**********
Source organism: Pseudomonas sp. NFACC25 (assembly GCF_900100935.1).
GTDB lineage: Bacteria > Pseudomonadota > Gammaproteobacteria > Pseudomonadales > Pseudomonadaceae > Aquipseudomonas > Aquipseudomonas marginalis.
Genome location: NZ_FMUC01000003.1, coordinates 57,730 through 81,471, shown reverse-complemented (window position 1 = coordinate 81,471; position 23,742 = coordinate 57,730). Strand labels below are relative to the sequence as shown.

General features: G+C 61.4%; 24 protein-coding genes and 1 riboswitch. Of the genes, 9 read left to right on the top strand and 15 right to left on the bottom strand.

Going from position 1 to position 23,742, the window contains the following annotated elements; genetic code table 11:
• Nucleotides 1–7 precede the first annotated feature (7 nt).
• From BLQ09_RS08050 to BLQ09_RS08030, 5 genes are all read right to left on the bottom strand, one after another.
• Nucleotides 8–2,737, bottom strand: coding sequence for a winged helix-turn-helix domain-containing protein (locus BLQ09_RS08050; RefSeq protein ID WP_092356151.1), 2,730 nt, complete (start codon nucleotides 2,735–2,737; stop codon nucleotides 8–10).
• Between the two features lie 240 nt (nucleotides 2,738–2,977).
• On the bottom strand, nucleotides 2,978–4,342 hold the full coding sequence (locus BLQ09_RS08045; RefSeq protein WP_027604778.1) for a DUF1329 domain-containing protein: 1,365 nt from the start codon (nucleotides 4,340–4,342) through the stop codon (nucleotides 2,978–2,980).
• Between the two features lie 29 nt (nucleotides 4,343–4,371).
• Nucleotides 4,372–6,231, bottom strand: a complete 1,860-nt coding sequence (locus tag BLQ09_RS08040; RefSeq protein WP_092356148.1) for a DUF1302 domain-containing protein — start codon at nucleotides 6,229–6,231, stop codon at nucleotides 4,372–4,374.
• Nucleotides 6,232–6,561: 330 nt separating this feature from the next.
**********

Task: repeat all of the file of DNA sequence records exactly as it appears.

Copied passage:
Source organism: Pseudomonas sp. NFACC25 (assembly GCF_900100935.1).
GTDB lineage: Bacteria > Pseudomonadota > Gammaproteobacteria > Pseudomonadales > Pseudomonadaceae > Aquipseudomonas > Aquipseudomonas marginalis.
Genome location: NZ_FMUC01000003.1, coordinates 57,730 through 81,471, shown reverse-complemented (window position 1 = coordinate 81,471; position 23,742 = coordinate 57,730). Strand labels below are relative to the sequence as shown.

General features: G+C 61.4%; 24 protein-coding genes and 1 riboswitch. Of the genes, 9 read left to right on the top strand and 15 right to left on the bottom strand.

Going from position 1 to position 23,742, the window contains the following annotated elements; genetic code table 11:
• Nucleotides 1–7 precede the first annotated feature (7 nt).
• From BLQ09_RS08050 to BLQ09_RS08030, 5 genes are all read right to left on the bottom strand, one after another.
• Nucleotides 8–2,737, bottom strand: coding sequence for a winged helix-turn-helix domain-containing protein (locus BLQ09_RS08050; RefSeq protein ID WP_092356151.1), 2,730 nt, complete (start codon nucleotides 2,735–2,737; stop codon nucleotides 8–10).
• Between the two features lie 240 nt (nucleotides 2,738–2,977).
• On the bottom strand, nucleotides 2,978–4,342 hold the full coding sequence (locus BLQ09_RS08045; RefSeq protein WP_027604778.1) for a DUF1329 domain-containing protein: 1,365 nt from the start codon (nucleotides 4,340–4,342) through the stop codon (nucleotides 2,978–2,980).
• Between the two features lie 29 nt (nucleotides 4,343–4,371).
• Nucleotides 4,372–6,231, bottom strand: a complete 1,860-nt coding sequence (locus tag BLQ09_RS08040; RefSeq protein WP_092356148.1) for a DUF1302 domain-containing protein — start codon at nucleotides 6,229–6,231, stop codon at nucleotides 4,372–4,374.
• Nucleotides 6,232–6,561: 330 nt separating this feature from the next.